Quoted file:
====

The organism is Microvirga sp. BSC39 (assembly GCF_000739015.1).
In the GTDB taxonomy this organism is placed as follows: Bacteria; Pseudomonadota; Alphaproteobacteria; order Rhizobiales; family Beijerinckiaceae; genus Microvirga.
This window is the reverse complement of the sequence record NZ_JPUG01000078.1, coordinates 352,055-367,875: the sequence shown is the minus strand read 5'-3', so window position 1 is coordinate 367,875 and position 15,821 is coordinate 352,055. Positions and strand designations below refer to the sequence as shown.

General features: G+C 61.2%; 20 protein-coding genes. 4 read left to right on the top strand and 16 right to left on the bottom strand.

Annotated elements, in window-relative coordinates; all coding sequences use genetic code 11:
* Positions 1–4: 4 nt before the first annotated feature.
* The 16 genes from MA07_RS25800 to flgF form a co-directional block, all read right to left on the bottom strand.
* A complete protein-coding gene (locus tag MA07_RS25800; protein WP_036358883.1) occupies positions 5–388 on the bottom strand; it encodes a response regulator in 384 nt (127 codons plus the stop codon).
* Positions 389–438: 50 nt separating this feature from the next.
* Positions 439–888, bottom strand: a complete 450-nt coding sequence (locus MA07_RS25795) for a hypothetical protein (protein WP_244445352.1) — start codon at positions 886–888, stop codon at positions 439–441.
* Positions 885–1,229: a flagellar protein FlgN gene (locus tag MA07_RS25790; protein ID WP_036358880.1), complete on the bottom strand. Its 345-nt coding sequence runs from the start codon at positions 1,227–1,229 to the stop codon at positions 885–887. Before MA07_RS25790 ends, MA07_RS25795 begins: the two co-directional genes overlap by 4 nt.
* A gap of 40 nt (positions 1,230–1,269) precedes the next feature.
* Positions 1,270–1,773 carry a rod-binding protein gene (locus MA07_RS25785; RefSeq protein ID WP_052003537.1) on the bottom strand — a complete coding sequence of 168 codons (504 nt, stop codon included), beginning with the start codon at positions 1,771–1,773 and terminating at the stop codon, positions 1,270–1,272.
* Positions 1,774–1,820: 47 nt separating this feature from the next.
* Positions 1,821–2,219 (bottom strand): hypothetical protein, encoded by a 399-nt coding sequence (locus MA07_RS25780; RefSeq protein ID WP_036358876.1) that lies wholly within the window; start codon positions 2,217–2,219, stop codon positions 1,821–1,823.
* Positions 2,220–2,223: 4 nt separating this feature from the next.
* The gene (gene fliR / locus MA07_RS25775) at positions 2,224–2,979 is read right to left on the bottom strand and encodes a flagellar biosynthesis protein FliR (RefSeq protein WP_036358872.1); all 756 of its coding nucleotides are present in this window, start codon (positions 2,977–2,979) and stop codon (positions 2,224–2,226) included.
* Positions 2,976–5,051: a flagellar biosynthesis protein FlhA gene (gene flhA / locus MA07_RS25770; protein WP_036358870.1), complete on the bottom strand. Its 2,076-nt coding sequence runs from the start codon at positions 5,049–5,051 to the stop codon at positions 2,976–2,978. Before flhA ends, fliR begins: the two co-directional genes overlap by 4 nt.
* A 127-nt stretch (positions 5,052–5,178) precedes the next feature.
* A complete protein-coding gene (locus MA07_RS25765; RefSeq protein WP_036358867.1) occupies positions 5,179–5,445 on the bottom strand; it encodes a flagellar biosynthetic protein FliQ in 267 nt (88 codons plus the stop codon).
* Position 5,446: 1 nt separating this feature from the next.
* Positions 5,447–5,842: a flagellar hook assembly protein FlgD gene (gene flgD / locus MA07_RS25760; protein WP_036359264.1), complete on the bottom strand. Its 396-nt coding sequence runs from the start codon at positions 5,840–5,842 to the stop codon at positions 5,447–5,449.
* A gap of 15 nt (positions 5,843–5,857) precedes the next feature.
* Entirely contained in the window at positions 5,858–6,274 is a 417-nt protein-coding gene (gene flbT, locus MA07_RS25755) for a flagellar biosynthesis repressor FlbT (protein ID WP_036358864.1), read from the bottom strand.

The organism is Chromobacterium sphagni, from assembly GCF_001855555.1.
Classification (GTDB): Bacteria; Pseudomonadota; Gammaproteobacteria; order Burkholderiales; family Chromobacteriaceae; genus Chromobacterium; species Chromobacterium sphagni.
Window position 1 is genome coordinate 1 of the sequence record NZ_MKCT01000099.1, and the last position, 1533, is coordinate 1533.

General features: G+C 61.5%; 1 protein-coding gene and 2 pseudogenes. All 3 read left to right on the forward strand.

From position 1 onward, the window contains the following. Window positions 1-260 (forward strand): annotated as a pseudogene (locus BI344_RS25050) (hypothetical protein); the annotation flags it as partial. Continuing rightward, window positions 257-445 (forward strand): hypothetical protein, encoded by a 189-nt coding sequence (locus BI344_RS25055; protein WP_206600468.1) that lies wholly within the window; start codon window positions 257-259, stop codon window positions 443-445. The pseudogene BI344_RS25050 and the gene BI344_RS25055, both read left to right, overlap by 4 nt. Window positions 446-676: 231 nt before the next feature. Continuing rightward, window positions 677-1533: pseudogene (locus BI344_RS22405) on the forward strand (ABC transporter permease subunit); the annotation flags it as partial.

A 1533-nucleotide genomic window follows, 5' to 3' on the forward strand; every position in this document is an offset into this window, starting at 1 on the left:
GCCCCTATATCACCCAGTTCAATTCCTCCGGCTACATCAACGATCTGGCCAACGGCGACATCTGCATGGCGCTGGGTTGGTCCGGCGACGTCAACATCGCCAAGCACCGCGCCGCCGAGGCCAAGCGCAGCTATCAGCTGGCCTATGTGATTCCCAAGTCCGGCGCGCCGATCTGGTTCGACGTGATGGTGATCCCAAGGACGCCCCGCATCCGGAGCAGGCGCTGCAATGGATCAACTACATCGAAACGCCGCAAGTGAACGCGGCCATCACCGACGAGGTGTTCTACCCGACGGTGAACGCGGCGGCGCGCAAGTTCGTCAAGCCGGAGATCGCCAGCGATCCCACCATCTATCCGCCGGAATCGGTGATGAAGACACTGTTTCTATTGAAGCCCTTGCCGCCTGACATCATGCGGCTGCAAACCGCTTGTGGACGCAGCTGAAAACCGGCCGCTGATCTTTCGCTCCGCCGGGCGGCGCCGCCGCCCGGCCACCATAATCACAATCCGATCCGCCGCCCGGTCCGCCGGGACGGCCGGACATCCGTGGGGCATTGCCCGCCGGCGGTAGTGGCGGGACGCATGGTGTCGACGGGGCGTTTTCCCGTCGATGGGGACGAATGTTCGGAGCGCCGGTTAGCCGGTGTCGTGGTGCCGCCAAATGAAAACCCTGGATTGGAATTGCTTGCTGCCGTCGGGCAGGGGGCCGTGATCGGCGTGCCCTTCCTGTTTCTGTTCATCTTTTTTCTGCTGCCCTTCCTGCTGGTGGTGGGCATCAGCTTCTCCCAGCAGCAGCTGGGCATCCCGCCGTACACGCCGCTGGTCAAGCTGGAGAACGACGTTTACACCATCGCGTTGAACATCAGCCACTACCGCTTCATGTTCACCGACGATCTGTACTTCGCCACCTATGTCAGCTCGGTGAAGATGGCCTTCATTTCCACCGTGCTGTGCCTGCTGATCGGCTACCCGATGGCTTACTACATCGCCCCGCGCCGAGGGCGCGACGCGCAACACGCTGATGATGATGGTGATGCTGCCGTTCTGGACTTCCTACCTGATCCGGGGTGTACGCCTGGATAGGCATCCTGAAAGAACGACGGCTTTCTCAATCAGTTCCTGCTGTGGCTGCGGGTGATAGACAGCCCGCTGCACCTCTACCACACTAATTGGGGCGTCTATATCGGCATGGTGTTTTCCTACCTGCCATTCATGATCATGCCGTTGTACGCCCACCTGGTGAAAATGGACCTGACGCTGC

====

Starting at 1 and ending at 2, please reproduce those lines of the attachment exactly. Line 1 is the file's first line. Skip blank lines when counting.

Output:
The organism is Microvirga sp. BSC39 (assembly GCF_000739015.1).
In the GTDB taxonomy this organism is placed as follows: Bacteria; Pseudomonadota; Alphaproteobacteria; order Rhizobiales; family Beijerinckiaceae; genus Microvirga.